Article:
Plantar fasciitis is an inflammation of a membrane or strip of connective tissue called fascia, which runs across the bottom of foot and connects the calcaneal to the proximal phalanges.
The fascia is made up of producing cells of structural elements of the connective tissue, a fundamental liquid substance that shapes the structures and fibres of connective tissue such as the collagen, reticular or elastic fibres.
The role of facia includes the following:
- Shapinge the tissues via support, suspension and stability.
- Strength transmitter. On a muscular level, each fibre causes movement by exerting tension on those muscular fibres.
- Favouring movement by ability to stretch and deform.
- Helping to repair fibrous tissues.
- Myofascial linkages. The communication of the different bone and muscle structures is of great importance.
The most peculiar symptom of this lesion is a stabbing or intense pain in the fascia insertion (internal area of the heel), mainly after awakeing up in the morning, after a long periods of sitting down or when going up stairs. Pain is reduced when walking.
In sportspeople this pain appears after physical exercise and in the case of not taking care of the fascia at an early stage, it can restrict the practic of sport. In fact, if pain persists, its intensity increases and can covers all the plantar arch area taking a long time for such pain to disappear.
The causes of a plantar fasciitis are:
- Foot morphology (splay foot, claw foot, valgus foot, etc.).
- A pathological deambulation or mis-stepping.
- Back leg muscle loss.
- Inappropriate shoes (high heels, shoes with no stabiliser for the heel of the foo, etc.).
- Sudden changes in daily routines.
It is important to know the difference between the calcaneal spur and the plantar fasciitis. The calcaneal spur is a calcification attached to the heel bone while fasciitis is caused by an inflammation not necessarily associated with a calcaneal spur.
Calcaneal spurs can be spotted by chances in X-ray and the patient may not hace experienced the sensation of pain.
The diagnosis is based on a physical test, the survey of the footprint and with the help of an X-ray, if necessary.
The treatment of plantar fasciitis at the early stages consists of anti-inflammatory drugs and analgesics as well as doing stretching exercises of the Achilles tendon, gemellus and the fascia.
The stretching of the fascia has an impact on the joints as well as on different kinds of movements.
The adhesions of the layers forming the fascia, will cause pain and limit movement. These adhesions are normally caused by either traumatisms, lesions or posturgical iatrogenia, excess of weight and hyperactivity.
The greatest stretching exercises would ideally imply those in different directions, because fascia runs in different directions across. One must consider that fascia has a lot of collagen and water that causes a more liquid viscoelastic capacity at certain points.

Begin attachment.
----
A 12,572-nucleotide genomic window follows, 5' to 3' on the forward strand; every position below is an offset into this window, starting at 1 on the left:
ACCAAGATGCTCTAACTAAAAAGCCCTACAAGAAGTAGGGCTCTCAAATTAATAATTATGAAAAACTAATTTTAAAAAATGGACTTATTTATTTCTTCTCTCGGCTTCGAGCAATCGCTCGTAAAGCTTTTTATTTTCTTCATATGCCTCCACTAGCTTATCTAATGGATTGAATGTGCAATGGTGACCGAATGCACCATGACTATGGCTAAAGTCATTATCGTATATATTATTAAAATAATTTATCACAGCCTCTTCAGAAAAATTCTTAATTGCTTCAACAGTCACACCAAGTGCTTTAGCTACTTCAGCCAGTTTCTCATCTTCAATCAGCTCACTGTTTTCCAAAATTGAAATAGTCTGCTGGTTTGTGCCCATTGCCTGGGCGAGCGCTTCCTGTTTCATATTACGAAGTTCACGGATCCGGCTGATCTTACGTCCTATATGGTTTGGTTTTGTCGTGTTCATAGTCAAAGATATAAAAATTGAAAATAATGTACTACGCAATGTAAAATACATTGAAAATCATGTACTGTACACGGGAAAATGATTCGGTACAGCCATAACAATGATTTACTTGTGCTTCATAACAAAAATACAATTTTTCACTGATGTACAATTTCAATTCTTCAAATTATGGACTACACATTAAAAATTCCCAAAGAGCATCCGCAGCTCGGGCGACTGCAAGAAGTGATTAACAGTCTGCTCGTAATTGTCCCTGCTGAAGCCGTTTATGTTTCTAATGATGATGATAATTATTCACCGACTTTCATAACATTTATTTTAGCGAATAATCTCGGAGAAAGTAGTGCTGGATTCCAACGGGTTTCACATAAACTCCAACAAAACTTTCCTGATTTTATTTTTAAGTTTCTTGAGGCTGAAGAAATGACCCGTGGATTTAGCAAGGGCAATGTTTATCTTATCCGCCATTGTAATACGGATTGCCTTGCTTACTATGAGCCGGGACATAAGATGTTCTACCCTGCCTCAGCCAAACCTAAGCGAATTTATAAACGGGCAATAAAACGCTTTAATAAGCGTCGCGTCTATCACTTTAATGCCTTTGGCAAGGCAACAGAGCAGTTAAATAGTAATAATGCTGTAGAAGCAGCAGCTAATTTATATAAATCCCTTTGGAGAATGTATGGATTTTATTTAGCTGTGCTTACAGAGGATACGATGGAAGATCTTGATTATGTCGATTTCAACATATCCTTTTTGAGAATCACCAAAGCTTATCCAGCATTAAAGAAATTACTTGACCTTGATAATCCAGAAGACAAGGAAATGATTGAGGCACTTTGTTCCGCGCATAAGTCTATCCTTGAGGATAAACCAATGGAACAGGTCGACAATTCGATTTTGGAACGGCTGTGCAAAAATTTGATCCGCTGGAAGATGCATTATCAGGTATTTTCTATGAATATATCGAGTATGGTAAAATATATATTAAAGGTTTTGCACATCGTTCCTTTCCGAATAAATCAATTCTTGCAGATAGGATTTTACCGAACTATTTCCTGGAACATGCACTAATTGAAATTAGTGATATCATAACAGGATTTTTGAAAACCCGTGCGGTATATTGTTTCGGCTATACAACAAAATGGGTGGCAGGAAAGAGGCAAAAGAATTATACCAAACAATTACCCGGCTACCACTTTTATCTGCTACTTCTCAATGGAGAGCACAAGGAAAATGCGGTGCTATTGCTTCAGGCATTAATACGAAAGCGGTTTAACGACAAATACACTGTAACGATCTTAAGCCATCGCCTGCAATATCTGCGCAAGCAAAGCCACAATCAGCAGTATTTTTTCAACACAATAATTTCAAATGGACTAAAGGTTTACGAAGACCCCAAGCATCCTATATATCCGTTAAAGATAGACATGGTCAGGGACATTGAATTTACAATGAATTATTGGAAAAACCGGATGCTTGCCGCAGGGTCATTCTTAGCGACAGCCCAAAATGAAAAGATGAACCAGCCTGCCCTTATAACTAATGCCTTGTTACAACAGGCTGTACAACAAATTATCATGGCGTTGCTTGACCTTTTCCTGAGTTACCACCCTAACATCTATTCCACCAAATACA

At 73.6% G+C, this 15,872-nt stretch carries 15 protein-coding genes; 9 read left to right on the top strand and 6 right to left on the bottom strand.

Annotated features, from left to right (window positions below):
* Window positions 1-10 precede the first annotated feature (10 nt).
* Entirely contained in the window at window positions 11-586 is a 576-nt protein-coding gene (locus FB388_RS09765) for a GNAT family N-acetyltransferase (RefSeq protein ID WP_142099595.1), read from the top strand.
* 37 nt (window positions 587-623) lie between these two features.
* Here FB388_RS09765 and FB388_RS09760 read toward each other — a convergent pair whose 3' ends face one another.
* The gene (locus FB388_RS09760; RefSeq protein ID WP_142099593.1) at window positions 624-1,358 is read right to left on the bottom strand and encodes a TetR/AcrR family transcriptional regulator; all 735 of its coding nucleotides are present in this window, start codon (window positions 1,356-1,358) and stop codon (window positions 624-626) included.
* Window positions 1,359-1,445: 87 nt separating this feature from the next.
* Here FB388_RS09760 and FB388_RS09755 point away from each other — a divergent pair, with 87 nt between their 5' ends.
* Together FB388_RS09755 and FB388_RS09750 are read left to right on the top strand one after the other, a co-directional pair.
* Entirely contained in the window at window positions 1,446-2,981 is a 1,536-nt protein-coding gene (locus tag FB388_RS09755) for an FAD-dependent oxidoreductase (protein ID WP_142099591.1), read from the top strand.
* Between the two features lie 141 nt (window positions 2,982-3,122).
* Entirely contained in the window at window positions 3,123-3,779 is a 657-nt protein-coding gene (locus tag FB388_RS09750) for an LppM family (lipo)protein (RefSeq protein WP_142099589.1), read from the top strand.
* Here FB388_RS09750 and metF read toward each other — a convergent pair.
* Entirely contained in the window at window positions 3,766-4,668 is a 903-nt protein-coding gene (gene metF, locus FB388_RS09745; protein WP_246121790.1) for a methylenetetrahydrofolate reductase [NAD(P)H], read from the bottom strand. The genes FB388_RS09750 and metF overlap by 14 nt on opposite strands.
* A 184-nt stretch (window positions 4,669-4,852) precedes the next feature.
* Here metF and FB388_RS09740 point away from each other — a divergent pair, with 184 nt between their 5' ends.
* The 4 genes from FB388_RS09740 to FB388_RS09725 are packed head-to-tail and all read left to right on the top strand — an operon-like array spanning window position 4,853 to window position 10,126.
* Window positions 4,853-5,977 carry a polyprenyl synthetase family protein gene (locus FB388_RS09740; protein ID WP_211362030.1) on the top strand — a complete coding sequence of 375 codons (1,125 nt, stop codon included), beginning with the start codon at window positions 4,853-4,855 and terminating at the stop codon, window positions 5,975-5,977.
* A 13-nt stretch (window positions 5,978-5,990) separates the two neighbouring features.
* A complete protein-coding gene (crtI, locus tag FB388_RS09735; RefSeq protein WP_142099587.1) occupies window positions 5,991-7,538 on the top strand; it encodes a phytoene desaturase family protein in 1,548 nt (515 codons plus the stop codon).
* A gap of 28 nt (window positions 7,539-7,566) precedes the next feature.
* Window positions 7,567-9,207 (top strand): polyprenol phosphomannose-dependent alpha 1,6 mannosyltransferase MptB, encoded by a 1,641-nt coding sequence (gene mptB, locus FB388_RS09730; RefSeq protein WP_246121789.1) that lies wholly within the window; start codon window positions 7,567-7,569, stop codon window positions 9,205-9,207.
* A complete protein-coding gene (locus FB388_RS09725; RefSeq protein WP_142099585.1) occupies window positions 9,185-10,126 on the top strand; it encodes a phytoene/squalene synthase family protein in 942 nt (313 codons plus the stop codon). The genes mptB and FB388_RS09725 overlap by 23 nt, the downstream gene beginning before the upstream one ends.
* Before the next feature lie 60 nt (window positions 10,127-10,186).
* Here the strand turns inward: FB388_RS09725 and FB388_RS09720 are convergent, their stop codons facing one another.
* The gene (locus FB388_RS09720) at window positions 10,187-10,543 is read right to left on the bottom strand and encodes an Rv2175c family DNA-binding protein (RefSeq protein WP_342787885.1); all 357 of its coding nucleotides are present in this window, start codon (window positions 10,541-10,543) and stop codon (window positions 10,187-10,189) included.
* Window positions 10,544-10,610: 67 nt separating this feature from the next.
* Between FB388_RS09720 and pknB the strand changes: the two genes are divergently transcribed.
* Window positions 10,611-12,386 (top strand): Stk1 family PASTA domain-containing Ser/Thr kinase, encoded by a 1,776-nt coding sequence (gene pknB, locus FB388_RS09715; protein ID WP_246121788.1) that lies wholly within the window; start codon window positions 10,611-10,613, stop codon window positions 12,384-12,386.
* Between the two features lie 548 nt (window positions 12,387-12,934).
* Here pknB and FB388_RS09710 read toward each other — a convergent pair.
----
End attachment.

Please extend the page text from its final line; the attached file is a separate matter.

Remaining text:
This will change vary depending on the temperature. For example, when we wake up in the morning, the fascia works as a solid because our temperature is lower. After warming-up exercises or wandering around for a while, the body temperature increases, therefore the fascia is transformed into a more elastic liquid.
The basic stretching exercises are as follows:
- Stretching with a towel:
We sit on the floor, with our trunk straight at 90 degrees, our legs stretched and our feet straight. We place the towel at the level of the plantar cushion (metatarsus) and the patient pulls on both sides of the towel towards himself. The traction must be kept between 15 and 30 seconds and we practice this exercise ten times.
- Use of a bottle or can as a drag roller:
Roll the bottle or the can forwards or backwards under the bare foot. Use a bottle or can takenstraight from the freeser to simultaneously apply cold.
- Stand on a one leg:
Stand on the foot affected by fasciitis, find a point of stability then stand on tiptoe.
Once on tiptoe, we slowly drop the heel until it touches the floor. Do about ten repetitions.
- Calf stretching:
Leaning hands against a bar or a wall, stretch the leg that is being treated so that the plantar surface of the foot touches the floor completely (it must not lose contact with the floor throughout the exercise).
The other leg must be slightly bended and then, we move our body foward in order to stretch the calf. Keep up the maximum tightness of the heel for ten seconds and repeat this exercise ten times.
- Stretching on a step or a sloping board:
Stand one a foot on a sloping board or step, bend the knee of the opposite extremity we want to stretch. Pressure down the heel of the extremity to be stretched for one minute and we repeat this exercise again five times.
In the case of no improvement or frequent relapses, it would be advisable for a podiatrist to examine the walk in order to consider the use of custom- made insoles that will drop the pressure in the affected area and thus will amortise impacts.
Advicing the use of type os sneaker woul not be recommendable for any patient without a podiatrist’s footprint examination.
In a more advanced stages in which pain persists and is frequently intense, we can resort to infiltrations or surgery as a final option in the case there is a chronic or a serious plantar fasciitis.
All in all, warm-up exercises and specific stretching exercises for the sole of the foot, as well as a footprint survey is a good prevention of the plantar fasciitis.